#14 lizzzard

Posted 26 June 2019 - 11:40 PM

Do you have an HR department? They would be my first port of call if its not possible to resolve with your manager directly. Sometimes you need to be very blunt to get through to people as well  eg, I would say to your boss 'I've done my best but I think we need to get in a temp because I'm about to resign or at least take some extended sick leave - I'm really not coping.'

#15 nom_de_plume

Posted 27 June 2019 - 06:50 AM

View PostSecret Squirrel, on 26 June 2019 - 08:56 PM, said:

I’ve been in this situation. I’d suggest writing a list of tasks or deliverables for each role and suggested resources to assist. Ask your manager to help list the tasks in order of priority so there are no assumptions. I wish I did this at the start of my dual role. It means you’re manager is also accountable for your performance.

This is good advice and the best place to start before involving the union etc. The first thing the union will ask is what steps you’ve taken to try to resolve the issue anyhow.

Do you think they’re trying to test you? It’s a horrible thing to do (and not right of course) but maybe your manager has put you in this position to see how you cope under pressure?

#16 *Spikey*

Posted 27 June 2019 - 07:16 AM

As an ex manager, an ex HR person, a lawyer, an employee, I am telling you that you are wasting your time going to HR.

Blind Freddy (aka your manager) already knows that you cannot extend your ridiculous working hours further to accommodate even more ridiculous demands. HR is there to ensure productivity - the actual employee will be roadkill on the roadside.

Please contact your union today. They will help you plan a strategy, and they will support you in carrying it out.

You do not want to challenge this kind of workplace on your own - at any stage.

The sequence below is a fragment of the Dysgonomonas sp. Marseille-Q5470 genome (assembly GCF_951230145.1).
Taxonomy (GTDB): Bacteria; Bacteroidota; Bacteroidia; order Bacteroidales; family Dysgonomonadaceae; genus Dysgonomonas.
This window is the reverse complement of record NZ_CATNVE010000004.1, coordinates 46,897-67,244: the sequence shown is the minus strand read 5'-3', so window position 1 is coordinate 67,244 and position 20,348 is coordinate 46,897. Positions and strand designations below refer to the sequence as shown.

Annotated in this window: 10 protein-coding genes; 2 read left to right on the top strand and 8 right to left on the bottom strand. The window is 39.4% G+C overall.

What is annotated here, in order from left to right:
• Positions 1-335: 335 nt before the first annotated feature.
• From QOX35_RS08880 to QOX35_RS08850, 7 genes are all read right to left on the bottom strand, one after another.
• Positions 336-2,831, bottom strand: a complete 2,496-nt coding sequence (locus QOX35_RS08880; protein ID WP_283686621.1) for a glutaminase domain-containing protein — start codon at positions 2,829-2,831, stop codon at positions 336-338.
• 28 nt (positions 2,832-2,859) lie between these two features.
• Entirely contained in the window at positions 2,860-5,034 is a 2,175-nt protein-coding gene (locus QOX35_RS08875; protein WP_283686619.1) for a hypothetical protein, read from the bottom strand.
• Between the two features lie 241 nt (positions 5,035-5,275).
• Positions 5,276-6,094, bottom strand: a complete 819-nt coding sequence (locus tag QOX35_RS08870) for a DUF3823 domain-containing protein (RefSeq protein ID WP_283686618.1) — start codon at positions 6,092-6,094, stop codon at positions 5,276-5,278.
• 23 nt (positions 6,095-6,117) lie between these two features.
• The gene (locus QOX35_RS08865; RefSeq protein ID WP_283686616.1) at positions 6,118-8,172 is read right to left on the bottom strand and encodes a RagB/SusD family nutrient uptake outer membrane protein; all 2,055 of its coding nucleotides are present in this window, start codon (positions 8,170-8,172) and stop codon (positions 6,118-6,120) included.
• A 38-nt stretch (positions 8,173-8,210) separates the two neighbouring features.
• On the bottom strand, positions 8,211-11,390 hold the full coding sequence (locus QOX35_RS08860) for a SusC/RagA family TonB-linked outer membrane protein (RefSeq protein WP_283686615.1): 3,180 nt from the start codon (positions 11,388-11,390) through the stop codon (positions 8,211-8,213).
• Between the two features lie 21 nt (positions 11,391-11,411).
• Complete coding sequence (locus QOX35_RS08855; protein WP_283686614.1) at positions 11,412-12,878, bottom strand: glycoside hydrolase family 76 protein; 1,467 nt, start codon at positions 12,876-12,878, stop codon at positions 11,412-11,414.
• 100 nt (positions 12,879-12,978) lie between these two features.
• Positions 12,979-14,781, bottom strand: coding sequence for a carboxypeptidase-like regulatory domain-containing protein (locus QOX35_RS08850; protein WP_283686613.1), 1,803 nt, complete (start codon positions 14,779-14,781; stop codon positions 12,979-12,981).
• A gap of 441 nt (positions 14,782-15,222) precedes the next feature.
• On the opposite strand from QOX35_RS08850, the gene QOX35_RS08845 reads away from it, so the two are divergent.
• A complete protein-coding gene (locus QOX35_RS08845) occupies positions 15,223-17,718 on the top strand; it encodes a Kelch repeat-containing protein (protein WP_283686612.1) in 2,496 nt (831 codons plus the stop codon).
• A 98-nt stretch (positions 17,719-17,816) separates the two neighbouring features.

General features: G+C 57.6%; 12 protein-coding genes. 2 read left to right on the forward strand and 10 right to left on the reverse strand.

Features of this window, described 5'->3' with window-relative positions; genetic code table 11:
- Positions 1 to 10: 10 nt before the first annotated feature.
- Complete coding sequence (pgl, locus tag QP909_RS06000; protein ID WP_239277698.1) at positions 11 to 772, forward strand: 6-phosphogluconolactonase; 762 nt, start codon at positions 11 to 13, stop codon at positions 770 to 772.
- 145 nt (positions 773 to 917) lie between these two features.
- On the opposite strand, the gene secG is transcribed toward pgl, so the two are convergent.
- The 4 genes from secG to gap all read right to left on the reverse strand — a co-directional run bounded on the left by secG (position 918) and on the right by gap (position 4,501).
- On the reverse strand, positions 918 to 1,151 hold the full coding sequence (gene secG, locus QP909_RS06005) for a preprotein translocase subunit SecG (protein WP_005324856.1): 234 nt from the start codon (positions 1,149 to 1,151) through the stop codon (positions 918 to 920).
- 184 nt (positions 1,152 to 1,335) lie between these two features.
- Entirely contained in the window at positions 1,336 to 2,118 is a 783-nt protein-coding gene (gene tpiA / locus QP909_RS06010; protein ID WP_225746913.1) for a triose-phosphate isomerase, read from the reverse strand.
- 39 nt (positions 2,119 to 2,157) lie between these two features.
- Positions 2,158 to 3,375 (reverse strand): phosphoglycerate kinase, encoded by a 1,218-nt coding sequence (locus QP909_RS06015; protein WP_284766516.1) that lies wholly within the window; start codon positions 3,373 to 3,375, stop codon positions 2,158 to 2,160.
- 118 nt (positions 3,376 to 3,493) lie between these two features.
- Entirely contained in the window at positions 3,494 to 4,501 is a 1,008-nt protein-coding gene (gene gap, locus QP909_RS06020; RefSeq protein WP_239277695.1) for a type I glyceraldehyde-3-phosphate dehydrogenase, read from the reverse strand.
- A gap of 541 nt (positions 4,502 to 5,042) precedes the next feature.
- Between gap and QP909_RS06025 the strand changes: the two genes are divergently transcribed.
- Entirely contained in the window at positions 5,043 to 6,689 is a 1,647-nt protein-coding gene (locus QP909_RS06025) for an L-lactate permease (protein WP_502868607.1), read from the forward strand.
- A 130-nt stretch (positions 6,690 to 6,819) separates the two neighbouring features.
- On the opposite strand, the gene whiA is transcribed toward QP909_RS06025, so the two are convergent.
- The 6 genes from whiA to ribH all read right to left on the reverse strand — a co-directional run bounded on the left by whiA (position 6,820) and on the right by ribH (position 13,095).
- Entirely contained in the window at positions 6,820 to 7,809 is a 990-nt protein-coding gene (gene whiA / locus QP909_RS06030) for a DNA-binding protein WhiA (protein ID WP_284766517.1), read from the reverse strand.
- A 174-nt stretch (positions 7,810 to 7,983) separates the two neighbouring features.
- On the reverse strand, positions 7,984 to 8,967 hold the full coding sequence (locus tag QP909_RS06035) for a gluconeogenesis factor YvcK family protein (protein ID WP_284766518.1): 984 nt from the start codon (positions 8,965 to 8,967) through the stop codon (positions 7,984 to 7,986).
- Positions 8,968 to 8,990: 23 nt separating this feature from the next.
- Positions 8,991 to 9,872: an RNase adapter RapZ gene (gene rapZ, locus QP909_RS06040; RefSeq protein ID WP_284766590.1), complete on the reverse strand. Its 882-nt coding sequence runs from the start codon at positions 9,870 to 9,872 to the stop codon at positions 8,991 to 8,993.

Been there. Have the T Shirt. Go Union every time, it's what you pay them for.

#17 IamtheMumma

Posted 27 June 2019 - 08:35 AM

This was me last year/early this year for 3 months. It started me on the path to burnout. No support from management or HR, no extra staff, no paid overtime for the extra hours worked and no extra pay for added responsibility. Union was a bit useless because I wasn't officially in the role so I could, in theory, not do it but then it would be a safety issue and I'm sure I'd be finding myself up for disciplinary action if I refused.  

I noticed my alcohol consumption increased (knocked that on the head once I noticed) and my stress levels increased. It pushed me into burn out. I've left a job I once adored and felt was my calling. I'm still in burn out phase as I don't see myself ever returning to it.

#18 steppy

Posted 27 June 2019 - 10:43 AM

Yep, make a list each week and ask your manager to prioritise. Do it in email so you can easily save each email aside. Document everything. When people call about something you're meant to be doing, calmly reply "I'm sorry, xxx has determined that is not a priority for me this week. Maybe I can get to it next week. You'll have to talk to xxx if you want it done any sooner".

Make them actually manage it.

Edited by steppy, 27 June 2019 - 10:45 AM.

#19 Red Sparrow

Posted 27 June 2019 - 11:21 AM

View Post*Spikey*, on 27 June 2019 - 07:16 AM, said:

As an ex manager, an ex HR person, a lawyer, an employee, I am telling you that you are wasting your time going to HR.

That is why I didn't last in HR. It's not about what it should be about. It sucks the big one.